Until now.

Some 34 years (holy shit) after the film’s original release, the score to Friday the 13th has finally received a proper vinyl release, thanks to horror soundtrack re-issue label Waxworks Records. No doubt, they probably realized that this would be one of the most anticipated releases in the history of their label. Surely they would make sure that they didn’t drop the ball on it, right?

Eh, yeah about that.

Okay, first – what they got right. I like to start with positives, there’s too much negativity in the world. So, one thing that Waxworks got right with this release is…

Well you see they…

Um…

Shit.

Okay. Let’s start with the cover.

I mean, I guess it’s fine. But in the entirety of iconic images associated with the Friday the 13th series, this is what they go with? A picture of an eye with some trees? It’s okay, but isn’t the original Friday the 13th poster on of the most recognizable in all of slasherdom?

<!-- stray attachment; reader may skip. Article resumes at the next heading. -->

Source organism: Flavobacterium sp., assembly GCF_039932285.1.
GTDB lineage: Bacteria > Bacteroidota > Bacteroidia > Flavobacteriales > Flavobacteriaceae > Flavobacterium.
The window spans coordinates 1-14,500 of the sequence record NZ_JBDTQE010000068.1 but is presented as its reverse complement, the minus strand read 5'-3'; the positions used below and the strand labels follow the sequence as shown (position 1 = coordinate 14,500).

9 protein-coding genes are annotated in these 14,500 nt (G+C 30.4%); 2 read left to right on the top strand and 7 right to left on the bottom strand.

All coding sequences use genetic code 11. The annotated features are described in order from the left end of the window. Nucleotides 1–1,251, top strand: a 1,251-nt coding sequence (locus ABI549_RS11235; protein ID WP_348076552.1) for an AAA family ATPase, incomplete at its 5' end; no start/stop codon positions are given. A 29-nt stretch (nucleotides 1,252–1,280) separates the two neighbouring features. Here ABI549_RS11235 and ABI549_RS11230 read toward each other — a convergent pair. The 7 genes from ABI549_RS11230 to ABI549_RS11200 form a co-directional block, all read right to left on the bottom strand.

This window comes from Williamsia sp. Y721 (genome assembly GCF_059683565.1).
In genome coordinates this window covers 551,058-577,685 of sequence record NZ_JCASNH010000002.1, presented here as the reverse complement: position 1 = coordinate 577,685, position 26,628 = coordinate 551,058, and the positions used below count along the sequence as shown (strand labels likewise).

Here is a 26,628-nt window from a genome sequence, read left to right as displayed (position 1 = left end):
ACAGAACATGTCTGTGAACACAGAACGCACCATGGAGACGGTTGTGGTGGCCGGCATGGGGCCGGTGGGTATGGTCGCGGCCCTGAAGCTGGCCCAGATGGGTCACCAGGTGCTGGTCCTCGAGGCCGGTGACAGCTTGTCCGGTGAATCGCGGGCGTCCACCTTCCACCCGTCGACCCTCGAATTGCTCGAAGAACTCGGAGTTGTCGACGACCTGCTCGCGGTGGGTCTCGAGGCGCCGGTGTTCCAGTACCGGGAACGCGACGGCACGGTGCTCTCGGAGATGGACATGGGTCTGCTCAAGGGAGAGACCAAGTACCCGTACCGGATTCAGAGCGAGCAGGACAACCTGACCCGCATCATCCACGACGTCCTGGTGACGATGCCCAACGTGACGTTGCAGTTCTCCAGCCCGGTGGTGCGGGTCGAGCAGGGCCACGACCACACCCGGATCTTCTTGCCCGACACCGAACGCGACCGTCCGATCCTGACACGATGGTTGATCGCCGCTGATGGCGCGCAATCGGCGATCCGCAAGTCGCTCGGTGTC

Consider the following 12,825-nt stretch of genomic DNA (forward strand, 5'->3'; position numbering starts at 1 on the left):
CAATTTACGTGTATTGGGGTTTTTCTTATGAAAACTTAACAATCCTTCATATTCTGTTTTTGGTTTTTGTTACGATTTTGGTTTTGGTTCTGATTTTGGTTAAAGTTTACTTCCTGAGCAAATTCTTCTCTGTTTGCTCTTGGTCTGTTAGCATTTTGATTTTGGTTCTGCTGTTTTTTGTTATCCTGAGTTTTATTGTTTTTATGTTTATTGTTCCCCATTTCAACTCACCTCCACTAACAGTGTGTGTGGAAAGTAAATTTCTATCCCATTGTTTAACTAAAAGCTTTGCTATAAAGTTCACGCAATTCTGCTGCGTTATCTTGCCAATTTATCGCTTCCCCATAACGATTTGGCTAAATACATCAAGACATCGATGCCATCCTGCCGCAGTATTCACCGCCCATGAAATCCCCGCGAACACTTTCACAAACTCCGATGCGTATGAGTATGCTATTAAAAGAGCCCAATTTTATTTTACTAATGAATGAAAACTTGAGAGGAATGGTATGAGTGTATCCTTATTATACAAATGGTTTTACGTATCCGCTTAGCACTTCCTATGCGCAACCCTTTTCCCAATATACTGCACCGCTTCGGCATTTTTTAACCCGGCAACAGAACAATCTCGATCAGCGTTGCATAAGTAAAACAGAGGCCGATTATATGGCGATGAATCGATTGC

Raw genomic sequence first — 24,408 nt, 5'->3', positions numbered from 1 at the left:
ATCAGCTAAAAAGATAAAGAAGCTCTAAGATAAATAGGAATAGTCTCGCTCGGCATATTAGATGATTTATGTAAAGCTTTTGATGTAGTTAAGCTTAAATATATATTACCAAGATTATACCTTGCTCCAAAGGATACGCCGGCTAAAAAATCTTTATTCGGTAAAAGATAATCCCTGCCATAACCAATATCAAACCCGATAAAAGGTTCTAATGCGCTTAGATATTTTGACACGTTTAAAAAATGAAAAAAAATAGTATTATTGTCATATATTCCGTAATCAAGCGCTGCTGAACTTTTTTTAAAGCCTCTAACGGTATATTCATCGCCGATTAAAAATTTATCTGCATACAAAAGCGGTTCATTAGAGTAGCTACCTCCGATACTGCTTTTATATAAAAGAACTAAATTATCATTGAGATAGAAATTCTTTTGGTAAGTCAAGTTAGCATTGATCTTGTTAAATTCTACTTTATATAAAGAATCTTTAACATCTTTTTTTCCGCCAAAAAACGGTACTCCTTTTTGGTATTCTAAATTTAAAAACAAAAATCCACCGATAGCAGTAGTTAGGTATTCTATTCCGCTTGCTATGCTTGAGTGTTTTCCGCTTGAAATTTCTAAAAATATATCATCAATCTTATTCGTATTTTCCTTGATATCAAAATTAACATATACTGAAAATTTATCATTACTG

Why not go with some variation of that? Or base it on some noteworthy scene from the film, the final decapitation or jump scare certainly come to mind. I suppose that they were trying to go with something more subtle with the cover they chose, but I think they went too far in that direction.

As for the sleeve in which the cover is pressed onto, it’s fine. Thick and sturdy, albeit not sturdy enough to prevent this.

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Attention: every single record company, when you ship your records, ship then with the LP OUT OF THE SLEEVE SO IT DOESN’T DAMAGE IT. That’s some eBay 101 shit right there. Real amateur hour by Waxworks to not to realize that.

Sigh. Anyways, onto the LP itself. Waxworks pressed several different variants of this one, the most notable being an awesome blood-soaked edition with liquid “blood” in the actual record. It looks amazing. It looks incredible. It looks like the kind of thing most hardcore horror fans would gladly pay a premium price for. Of course, Waxworks decided they don’t want their money, and they only made 100 of them. One hundred that sold out within seconds of them going on sale.